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Issue 4.2

Summer 2024

Holly Day

Feet Skipping up the Stairs

I am withering

under the burden of memory,

distract myself by trying to maintain

my fuckable parts.


I have forgiven the tiny guests

that left my body a disaster

but still send flowers

on my birthday, sometimes call.


Sometimes, when I’m sad,

I can feel their tiny hands on my skin

those ghost fingers that clutched at me

for more, always more

specters I miss more

than I can stand to admit.

Holly Day’s poetry has recently appeared in Analog SF, Cardinal Sins, and New Plains Review, and her published books include Music Theory for Dummies and Music Composition for Dummies. She currently teaches classes at The Loft Literary Center in Minnesota, Hugo House in Washington, and The Muse Writers Center in Virginia.

Holly's Book Recommendation

Jim Harrison: The Essential Poems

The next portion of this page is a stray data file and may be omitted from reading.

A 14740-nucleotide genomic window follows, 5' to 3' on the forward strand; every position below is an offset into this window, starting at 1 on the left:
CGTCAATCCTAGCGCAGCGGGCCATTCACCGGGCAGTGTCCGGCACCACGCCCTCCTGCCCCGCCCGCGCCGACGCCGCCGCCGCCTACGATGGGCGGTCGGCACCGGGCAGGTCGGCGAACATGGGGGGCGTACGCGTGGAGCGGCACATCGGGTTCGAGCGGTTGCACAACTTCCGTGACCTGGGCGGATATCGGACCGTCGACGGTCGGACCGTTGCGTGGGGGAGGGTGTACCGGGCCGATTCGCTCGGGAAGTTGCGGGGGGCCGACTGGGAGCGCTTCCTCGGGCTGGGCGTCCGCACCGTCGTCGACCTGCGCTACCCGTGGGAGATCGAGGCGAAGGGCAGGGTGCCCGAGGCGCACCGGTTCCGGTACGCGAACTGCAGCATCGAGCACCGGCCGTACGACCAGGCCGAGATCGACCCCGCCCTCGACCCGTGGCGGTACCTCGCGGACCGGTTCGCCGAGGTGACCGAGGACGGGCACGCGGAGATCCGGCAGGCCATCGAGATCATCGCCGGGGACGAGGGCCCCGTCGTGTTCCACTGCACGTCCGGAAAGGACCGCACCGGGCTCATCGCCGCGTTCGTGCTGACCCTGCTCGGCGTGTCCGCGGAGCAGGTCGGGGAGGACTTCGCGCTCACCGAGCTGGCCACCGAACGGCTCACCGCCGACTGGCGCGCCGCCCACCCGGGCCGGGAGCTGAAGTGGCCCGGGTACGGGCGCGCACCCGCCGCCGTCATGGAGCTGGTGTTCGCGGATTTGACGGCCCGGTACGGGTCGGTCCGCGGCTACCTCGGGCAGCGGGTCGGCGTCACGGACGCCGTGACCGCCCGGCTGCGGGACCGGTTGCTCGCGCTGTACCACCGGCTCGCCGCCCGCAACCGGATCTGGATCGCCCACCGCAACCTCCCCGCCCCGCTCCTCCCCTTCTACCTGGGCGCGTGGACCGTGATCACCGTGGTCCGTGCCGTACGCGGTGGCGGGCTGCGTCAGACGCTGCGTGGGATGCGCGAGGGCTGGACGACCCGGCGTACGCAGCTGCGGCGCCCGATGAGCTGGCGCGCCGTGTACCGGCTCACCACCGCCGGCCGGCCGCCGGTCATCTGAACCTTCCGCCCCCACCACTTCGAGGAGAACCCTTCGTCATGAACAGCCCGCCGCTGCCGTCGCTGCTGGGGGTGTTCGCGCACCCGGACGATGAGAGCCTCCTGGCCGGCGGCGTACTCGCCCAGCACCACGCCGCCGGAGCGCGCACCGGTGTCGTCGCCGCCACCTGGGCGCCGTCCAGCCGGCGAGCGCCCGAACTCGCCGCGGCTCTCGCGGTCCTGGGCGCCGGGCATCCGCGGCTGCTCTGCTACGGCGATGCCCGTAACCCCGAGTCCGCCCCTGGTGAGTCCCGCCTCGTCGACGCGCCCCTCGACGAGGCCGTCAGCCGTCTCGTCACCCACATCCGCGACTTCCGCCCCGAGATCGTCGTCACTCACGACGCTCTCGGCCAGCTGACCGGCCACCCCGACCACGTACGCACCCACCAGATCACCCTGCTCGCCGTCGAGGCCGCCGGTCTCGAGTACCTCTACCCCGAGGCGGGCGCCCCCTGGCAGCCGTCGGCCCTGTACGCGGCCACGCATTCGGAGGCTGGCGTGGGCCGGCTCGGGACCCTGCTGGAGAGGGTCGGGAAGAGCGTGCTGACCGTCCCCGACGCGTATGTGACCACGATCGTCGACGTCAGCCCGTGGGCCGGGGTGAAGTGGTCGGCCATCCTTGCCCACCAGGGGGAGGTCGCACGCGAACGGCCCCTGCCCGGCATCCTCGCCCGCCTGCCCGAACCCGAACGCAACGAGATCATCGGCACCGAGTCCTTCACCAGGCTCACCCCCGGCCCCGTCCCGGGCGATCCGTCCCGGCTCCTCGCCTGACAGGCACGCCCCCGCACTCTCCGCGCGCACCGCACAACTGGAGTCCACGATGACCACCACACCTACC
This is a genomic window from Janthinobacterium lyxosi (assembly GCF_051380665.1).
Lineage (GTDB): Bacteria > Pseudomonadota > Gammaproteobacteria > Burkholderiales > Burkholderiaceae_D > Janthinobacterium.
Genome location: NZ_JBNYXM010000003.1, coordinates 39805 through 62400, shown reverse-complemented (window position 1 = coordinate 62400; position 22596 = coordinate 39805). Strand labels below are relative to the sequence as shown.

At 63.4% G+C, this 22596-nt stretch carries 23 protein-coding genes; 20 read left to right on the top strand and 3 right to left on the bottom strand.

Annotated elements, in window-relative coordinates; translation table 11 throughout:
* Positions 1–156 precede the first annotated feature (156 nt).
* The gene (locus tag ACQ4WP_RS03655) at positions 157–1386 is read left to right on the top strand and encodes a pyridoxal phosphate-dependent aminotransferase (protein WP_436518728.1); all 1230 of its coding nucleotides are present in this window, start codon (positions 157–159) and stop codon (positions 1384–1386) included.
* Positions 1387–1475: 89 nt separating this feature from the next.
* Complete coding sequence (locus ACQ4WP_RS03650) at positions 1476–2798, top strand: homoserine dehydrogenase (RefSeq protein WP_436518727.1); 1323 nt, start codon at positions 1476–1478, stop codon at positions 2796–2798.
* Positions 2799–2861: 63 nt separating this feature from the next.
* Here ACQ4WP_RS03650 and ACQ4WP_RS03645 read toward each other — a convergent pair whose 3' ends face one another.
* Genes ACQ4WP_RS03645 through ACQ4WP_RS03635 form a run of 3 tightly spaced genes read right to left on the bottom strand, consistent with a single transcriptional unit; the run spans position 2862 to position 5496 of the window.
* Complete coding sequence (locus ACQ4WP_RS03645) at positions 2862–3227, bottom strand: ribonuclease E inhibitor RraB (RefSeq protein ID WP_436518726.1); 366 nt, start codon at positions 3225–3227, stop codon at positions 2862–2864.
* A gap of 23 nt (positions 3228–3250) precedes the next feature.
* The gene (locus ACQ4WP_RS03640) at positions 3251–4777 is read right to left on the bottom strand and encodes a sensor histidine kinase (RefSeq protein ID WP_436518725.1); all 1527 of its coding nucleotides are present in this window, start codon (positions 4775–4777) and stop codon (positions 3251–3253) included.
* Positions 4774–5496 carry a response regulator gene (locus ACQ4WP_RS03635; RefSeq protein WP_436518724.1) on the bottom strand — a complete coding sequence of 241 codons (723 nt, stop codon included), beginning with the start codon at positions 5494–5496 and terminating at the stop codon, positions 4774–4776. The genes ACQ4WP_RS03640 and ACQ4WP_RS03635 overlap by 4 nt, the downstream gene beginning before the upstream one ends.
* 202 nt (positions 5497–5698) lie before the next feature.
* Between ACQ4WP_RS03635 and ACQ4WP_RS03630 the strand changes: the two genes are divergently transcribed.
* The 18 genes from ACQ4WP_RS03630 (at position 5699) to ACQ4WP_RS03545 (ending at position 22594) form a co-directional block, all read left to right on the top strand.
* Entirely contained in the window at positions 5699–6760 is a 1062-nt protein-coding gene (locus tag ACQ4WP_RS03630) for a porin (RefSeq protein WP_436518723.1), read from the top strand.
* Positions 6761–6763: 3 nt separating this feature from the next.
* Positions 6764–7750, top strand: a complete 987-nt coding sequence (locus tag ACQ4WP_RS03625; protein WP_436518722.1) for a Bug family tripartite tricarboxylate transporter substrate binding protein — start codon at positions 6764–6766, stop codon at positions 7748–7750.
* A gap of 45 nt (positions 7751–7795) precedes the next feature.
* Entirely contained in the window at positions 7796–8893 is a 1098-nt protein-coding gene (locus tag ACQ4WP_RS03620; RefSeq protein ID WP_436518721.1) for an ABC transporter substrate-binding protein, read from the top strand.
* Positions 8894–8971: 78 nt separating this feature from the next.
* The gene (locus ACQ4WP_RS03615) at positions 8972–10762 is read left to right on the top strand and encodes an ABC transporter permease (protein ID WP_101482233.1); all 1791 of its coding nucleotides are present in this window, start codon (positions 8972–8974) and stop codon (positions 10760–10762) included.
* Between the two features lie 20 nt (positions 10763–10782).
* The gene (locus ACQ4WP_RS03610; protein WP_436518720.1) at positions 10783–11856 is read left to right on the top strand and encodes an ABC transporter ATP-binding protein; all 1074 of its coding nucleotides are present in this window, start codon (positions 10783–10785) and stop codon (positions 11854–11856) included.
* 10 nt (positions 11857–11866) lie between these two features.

Just outside my window, hundreds of brown and white sparrows are covering my back yard. They blend in so well with the curled brown leaves and dried-out plants that the only way I can tell they’re there is when one of them encroaches on the other’s foraging space, resulting in an explosion of tiny wings and the occasional puff of loose feathers. Every fall, this congregation of birds both excites and depresses me—excites me because it’s simply glorious to see so much wildlife, even if it is just sparrows, right outside my window, yet depressing because they only gather like this right before winter.

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